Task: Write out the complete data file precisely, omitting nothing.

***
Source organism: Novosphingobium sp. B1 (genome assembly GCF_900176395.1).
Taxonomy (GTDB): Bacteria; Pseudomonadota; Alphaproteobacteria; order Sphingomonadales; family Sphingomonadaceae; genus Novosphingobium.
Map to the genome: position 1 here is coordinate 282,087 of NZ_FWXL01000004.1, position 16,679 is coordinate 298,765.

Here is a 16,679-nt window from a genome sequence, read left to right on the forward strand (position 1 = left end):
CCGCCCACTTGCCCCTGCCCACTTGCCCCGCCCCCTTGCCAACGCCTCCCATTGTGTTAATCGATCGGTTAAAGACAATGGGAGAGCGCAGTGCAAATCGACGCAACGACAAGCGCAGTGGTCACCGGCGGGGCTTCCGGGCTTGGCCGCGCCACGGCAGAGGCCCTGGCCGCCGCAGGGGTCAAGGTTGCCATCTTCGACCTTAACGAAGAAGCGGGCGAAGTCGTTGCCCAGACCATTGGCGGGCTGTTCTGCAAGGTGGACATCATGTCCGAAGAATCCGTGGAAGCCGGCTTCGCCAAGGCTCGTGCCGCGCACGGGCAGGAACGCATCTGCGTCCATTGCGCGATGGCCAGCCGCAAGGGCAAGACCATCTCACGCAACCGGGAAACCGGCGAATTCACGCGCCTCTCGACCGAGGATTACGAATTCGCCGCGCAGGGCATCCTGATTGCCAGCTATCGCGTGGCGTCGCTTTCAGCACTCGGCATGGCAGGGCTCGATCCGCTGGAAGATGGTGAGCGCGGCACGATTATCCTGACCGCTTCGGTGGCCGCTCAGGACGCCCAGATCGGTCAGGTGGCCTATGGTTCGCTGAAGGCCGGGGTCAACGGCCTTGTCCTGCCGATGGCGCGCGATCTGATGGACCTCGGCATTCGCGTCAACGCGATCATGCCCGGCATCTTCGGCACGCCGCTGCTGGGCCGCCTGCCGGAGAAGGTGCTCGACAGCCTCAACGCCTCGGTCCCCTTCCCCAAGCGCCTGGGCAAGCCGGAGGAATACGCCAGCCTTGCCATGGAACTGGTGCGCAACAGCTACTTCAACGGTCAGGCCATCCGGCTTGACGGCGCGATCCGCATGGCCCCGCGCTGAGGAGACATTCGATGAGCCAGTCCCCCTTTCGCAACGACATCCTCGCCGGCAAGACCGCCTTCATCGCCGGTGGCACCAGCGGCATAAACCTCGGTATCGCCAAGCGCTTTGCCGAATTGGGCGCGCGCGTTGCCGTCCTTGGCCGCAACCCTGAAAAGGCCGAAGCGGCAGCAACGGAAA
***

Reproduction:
Source organism: Novosphingobium sp. B1 (genome assembly GCF_900176395.1).
Taxonomy (GTDB): Bacteria; Pseudomonadota; Alphaproteobacteria; order Sphingomonadales; family Sphingomonadaceae; genus Novosphingobium.
Map to the genome: position 1 here is coordinate 282,087 of NZ_FWXL01000004.1, position 16,679 is coordinate 298,765.

Here is a 16,679-nt window from a genome sequence, read left to right on the forward strand (position 1 = left end):
CCGCCCACTTGCCCCTGCCCACTTGCCCCGCCCCCTTGCCAACGCCTCCCATTGTGTTAATCGATCGGTTAAAGACAATGGGAGAGCGCAGTGCAAATCGACGCAACGACAAGCGCAGTGGTCACCGGCGGGGCTTCCGGGCTTGGCCGCGCCACGGCAGAGGCCCTGGCCGCCGCAGGGGTCAAGGTTGCCATCTTCGACCTTAACGAAGAAGCGGGCGAAGTCGTTGCCCAGACCATTGGCGGGCTGTTCTGCAAGGTGGACATCATGTCCGAAGAATCCGTGGAAGCCGGCTTCGCCAAGGCTCGTGCCGCGCACGGGCAGGAACGCATCTGCGTCCATTGCGCGATGGCCAGCCGCAAGGGCAAGACCATCTCACGCAACCGGGAAACCGGCGAATTCACGCGCCTCTCGACCGAGGATTACGAATTCGCCGCGCAGGGCATCCTGATTGCCAGCTATCGCGTGGCGTCGCTTTCAGCACTCGGCATGGCAGGGCTCGATCCGCTGGAAGATGGTGAGCGCGGCACGATTATCCTGACCGCTTCGGTGGCCGCTCAGGACGCCCAGATCGGTCAGGTGGCCTATGGTTCGCTGAAGGCCGGGGTCAACGGCCTTGTCCTGCCGATGGCGCGCGATCTGATGGACCTCGGCATTCGCGTCAACGCGATCATGCCCGGCATCTTCGGCACGCCGCTGCTGGGCCGCCTGCCGGAGAAGGTGCTCGACAGCCTCAACGCCTCGGTCCCCTTCCCCAAGCGCCTGGGCAAGCCGGAGGAATACGCCAGCCTTGCCATGGAACTGGTGCGCAACAGCTACTTCAACGGTCAGGCCATCCGGCTTGACGGCGCGATCCGCATGGCCCCGCGCTGAGGAGACATTCGATGAGCCAGTCCCCCTTTCGCAACGACATCCTCGCCGGCAAGACCGCCTTCATCGCCGGTGGCACCAGCGGCATAAACCTCGGTATCGCCAAGCGCTTTGCCGAATTGGGCGCGCGCGTTGCCGTCCTTGGCCGCAACCCTGAAAAGGCCGAAGCGGCAGCAACGGAAA